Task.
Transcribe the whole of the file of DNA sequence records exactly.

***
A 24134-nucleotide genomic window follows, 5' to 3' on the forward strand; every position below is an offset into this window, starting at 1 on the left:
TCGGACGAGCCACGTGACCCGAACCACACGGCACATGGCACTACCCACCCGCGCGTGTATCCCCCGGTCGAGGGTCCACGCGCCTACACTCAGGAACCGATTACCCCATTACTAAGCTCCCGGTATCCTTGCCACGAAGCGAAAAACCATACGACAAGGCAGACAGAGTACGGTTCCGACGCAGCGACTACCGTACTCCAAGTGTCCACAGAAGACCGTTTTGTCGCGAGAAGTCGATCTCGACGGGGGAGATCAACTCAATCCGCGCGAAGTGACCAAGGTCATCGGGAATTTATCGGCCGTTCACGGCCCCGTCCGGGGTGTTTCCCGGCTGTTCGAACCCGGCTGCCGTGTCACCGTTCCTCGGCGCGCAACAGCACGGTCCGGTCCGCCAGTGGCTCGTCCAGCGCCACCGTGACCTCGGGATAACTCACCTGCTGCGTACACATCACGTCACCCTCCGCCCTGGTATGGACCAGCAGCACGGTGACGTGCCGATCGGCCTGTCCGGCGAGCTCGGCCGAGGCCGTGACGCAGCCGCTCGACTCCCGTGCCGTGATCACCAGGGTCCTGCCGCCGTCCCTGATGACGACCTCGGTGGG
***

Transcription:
A 24134-nucleotide genomic window follows, 5' to 3' on the forward strand; every position below is an offset into this window, starting at 1 on the left:
TCGGACGAGCCACGTGACCCGAACCACACGGCACATGGCACTACCCACCCGCGCGTGTATCCCCCGGTCGAGGGTCCACGCGCCTACACTCAGGAACCGATTACCCCATTACTAAGCTCCCGGTATCCTTGCCACGAAGCGAAAAACCATACGACAAGGCAGACAGAGTACGGTTCCGACGCAGCGACTACCGTACTCCAAGTGTCCACAGAAGACCGTTTTGTCGCGAGAAGTCGATCTCGACGGGGGAGATCAACTCAATCCGCGCGAAGTGACCAAGGTCATCGGGAATTTATCGGCCGTTCACGGCCCCGTCCGGGGTGTTTCCCGGCTGTTCGAACCCGGCTGCCGTGTCACCGTTCCTCGGCGCGCAACAGCACGGTCCGGTCCGCCAGTGGCTCGTCCAGCGCCACCGTGACCTCGGGATAACTCACCTGCTGCGTACACATCACGTCACCCTCCGCCCTGGTATGGACCAGCAGCACGGTGACGTGCCGATCGGCCTGTCCGGCGAGCTCGGCCGAGGCCGTGACGCAGCCGCTCGACTCCCGTGCCGTGATCACCAGGGTCCTGCCGCCGTCCCTGATGACGACCTCGGTGGG